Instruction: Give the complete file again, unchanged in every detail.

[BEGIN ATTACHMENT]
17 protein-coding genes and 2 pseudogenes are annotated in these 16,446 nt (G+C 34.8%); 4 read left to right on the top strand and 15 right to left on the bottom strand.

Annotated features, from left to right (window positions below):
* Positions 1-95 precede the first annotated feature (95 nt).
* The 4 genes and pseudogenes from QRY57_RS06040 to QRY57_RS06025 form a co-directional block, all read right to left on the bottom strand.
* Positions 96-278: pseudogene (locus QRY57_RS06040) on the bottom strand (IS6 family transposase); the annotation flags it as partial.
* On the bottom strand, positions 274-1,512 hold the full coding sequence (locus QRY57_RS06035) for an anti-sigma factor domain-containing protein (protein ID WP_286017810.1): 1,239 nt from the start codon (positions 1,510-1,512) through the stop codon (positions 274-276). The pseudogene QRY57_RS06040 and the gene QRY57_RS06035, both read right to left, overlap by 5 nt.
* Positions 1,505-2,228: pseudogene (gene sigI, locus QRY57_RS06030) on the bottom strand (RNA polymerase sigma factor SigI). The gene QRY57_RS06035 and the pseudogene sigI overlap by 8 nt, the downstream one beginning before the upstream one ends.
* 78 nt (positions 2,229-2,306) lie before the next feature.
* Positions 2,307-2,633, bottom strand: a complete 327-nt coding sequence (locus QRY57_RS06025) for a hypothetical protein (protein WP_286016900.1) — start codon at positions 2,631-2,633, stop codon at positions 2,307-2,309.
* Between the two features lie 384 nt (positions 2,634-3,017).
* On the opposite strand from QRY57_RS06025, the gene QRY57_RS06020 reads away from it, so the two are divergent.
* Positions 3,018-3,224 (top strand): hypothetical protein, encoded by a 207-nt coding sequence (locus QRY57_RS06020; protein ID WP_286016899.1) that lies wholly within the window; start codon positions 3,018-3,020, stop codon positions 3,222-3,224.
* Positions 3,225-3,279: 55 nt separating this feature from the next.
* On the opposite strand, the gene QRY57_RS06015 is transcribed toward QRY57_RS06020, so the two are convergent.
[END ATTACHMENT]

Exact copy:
17 protein-coding genes and 2 pseudogenes are annotated in these 16,446 nt (G+C 34.8%); 4 read left to right on the top strand and 15 right to left on the bottom strand.

Annotated features, from left to right (window positions below):
* Positions 1-95 precede the first annotated feature (95 nt).
* The 4 genes and pseudogenes from QRY57_RS06040 to QRY57_RS06025 form a co-directional block, all read right to left on the bottom strand.
* Positions 96-278: pseudogene (locus QRY57_RS06040) on the bottom strand (IS6 family transposase); the annotation flags it as partial.
* On the bottom strand, positions 274-1,512 hold the full coding sequence (locus QRY57_RS06035) for an anti-sigma factor domain-containing protein (protein ID WP_286017810.1): 1,239 nt from the start codon (positions 1,510-1,512) through the stop codon (positions 274-276). The pseudogene QRY57_RS06040 and the gene QRY57_RS06035, both read right to left, overlap by 5 nt.
* Positions 1,505-2,228: pseudogene (gene sigI, locus QRY57_RS06030) on the bottom strand (RNA polymerase sigma factor SigI). The gene QRY57_RS06035 and the pseudogene sigI overlap by 8 nt, the downstream one beginning before the upstream one ends.
* 78 nt (positions 2,229-2,306) lie before the next feature.
* Positions 2,307-2,633, bottom strand: a complete 327-nt coding sequence (locus QRY57_RS06025) for a hypothetical protein (protein WP_286016900.1) — start codon at positions 2,631-2,633, stop codon at positions 2,307-2,309.
* Between the two features lie 384 nt (positions 2,634-3,017).
* On the opposite strand from QRY57_RS06025, the gene QRY57_RS06020 reads away from it, so the two are divergent.
* Positions 3,018-3,224 (top strand): hypothetical protein, encoded by a 207-nt coding sequence (locus QRY57_RS06020; protein ID WP_286016899.1) that lies wholly within the window; start codon positions 3,018-3,020, stop codon positions 3,222-3,224.
* Positions 3,225-3,279: 55 nt separating this feature from the next.
* On the opposite strand, the gene QRY57_RS06015 is transcribed toward QRY57_RS06020, so the two are convergent.